by the company. By the term "hereon" is meant the annuity contract.
The deceased in her lifetime, that is, on the 19th day of January, 1942, executed on forms provided by the plaintiff the change of beneficiary, on each contract, in the following language: "Each annuity payment becoming due under this contract after the death of the annuitant, if any, shall be payable when due, to Thomas J. Moloney, nephew of the annuitant, if then living, otherwise to the executors or administrators of the annuitant and said nephew."
On the same date, the forms were delivered on behalf of the decedent to the plaintiff at its office in New York City, who in turn forwarded the same to the Home Office in Hartford, Connecticut, where they were received on January 30, next following.
On January 23, 1942, four days after the execution of the change in beneficiary, the deceased advised the defendant, one Thomas J. Moloney, that she was ill, that she had looked about her room as far as she was able, and had been unable to find the annuity contracts. On the following day, she was attended by a doctor and was found to be suffering from high blood pressure and in an advanced state of arterioclerosis and probably suffering from other conditions that could not be diagnosed at that time.
On January 26, 1942, she was hospitalized in the City of Newark, and from that time on her condition became progressively worse and she died on March 21, 1942, in the hospital.
From the date of her entry into the hospital to the date of her death, she was bedridden and unable to conduct any of her business or personal affairs.
On January 26, 1942, the date the deceased was taken to the hospital, the defendant, Thomas J. Moloney, in an endeavor to find the annuity contracts, searched the room that decedent occupied but was unable to find the contracts. He was unable to open a trunk in the room, and the following day the housekeeper of the premises visited decedent in the hospital and was told to permit defendant, Thomas J. Moloney, to go through her trunk and personal belongings, and at that time she gave the keys to the trunk to the housekeeper, who in turn was told to communicate with the defendant, Thomas J. Moloney.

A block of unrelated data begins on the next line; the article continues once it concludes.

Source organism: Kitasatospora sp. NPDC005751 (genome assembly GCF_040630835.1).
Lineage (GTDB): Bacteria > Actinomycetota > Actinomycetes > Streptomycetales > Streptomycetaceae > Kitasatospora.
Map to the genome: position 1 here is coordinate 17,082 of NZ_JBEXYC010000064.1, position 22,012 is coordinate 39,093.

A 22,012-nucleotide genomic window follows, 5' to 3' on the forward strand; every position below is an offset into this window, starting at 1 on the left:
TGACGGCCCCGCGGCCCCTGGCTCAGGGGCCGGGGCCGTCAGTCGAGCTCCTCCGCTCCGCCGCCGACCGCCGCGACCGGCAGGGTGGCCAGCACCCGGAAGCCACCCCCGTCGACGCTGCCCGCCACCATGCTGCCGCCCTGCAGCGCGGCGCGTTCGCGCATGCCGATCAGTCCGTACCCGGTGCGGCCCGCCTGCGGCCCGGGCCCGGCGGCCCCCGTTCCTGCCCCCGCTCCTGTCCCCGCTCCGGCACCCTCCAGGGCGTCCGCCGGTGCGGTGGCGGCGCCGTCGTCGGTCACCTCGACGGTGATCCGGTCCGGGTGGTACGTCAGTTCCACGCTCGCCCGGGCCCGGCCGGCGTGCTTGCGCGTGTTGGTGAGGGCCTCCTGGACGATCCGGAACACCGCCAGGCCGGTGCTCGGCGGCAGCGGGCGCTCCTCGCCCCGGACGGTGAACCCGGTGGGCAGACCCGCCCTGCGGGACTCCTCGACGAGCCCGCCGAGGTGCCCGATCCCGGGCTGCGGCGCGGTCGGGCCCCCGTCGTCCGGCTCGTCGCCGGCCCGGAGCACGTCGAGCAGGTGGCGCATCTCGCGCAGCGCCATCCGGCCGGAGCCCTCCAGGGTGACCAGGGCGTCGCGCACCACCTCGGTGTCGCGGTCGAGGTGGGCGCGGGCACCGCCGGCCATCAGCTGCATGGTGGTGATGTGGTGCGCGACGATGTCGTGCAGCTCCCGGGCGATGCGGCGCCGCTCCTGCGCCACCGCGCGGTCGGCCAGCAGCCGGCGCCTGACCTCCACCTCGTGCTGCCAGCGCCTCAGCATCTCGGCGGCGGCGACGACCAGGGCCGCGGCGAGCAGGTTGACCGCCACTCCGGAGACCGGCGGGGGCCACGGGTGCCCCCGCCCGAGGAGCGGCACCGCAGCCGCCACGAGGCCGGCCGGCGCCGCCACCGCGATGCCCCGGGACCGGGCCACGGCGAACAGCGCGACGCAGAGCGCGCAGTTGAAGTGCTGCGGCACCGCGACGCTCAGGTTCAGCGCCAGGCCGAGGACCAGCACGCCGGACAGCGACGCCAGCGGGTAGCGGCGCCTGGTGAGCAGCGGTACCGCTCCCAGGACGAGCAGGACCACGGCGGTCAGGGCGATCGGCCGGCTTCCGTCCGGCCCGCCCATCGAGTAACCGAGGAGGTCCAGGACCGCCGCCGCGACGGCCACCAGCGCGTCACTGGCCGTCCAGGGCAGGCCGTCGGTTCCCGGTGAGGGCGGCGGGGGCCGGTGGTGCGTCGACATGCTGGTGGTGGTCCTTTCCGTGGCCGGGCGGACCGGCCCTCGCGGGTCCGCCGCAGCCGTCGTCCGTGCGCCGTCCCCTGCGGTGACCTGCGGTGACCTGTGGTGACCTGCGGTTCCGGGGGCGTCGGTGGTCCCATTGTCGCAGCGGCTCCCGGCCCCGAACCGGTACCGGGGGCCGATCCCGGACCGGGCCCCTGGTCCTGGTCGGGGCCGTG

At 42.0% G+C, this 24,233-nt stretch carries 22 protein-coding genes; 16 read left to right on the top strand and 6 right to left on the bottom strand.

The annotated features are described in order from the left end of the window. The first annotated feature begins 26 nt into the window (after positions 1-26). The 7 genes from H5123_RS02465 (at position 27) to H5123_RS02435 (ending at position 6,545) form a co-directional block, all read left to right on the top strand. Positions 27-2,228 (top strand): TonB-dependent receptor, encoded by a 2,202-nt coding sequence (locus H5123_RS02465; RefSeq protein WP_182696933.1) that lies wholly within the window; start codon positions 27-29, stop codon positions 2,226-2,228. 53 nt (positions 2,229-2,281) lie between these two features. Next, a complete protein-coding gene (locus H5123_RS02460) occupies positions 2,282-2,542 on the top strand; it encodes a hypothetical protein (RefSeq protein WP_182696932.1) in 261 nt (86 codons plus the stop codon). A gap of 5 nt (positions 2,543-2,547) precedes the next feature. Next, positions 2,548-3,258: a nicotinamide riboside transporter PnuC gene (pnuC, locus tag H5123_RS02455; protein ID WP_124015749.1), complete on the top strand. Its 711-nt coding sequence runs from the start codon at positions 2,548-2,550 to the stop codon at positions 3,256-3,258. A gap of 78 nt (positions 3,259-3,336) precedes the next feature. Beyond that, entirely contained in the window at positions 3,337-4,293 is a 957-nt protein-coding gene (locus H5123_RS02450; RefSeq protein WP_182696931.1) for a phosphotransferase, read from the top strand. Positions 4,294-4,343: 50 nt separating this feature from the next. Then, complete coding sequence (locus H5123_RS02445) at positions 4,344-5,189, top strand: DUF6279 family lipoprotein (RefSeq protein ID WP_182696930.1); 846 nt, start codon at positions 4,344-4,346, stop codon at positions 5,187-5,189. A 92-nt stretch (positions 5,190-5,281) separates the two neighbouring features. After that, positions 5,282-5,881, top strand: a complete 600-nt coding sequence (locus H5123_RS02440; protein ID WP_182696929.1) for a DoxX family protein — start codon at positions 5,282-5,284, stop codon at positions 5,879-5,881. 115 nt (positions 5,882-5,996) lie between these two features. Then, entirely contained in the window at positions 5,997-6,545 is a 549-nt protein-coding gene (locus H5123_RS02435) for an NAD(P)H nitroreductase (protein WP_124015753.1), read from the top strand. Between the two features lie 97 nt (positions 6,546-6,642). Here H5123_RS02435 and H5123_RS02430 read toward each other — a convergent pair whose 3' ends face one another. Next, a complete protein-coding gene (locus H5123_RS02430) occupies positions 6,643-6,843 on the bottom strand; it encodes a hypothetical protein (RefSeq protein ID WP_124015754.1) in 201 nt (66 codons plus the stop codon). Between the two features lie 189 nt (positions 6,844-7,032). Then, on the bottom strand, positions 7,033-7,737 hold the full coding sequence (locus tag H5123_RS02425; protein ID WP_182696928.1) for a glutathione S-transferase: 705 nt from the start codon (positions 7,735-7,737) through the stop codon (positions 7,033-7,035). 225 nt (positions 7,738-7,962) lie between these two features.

The defendant, Thomas J. Moloney, together with the housekeeper, opened the trunk and searched for the annuity contracts, but was unable to find them. A visit was made to the decedent at the hospital, and as a result thereof keys to the safe deposit box maintained by the decedent at the vault of the defendant, The Howard Savings Bank, were obtained.
The defendant, Thomas J. Moloney, was denied access to the safe deposit box as he had no power of attorney from the decedent authorizing him to open the safe deposit box. The defendant, Thomas J. Moloney, consulted an attorney and had a power of attorney drawn, visited the decedent at the hospital in order to procure the decedent's signature on the power of attorney, but because she was at that time incoherent in speech and unable to understand what was going on about her, he was advised by her physician that she was not sufficiently mentally alert to execute any documents. She became progressively worse, and at no time thereafter was she physically or mentally able to execute the power of attorney.
Defendant, Thomas J. Moloney, makes claim to the payments to become due under the annuity contracts, and the defendant, The Howard Savings Bank, as executor of the estate of the deceased, also makes claim thereto. Plaintiff seeks instructions from the court as to whom to make payment.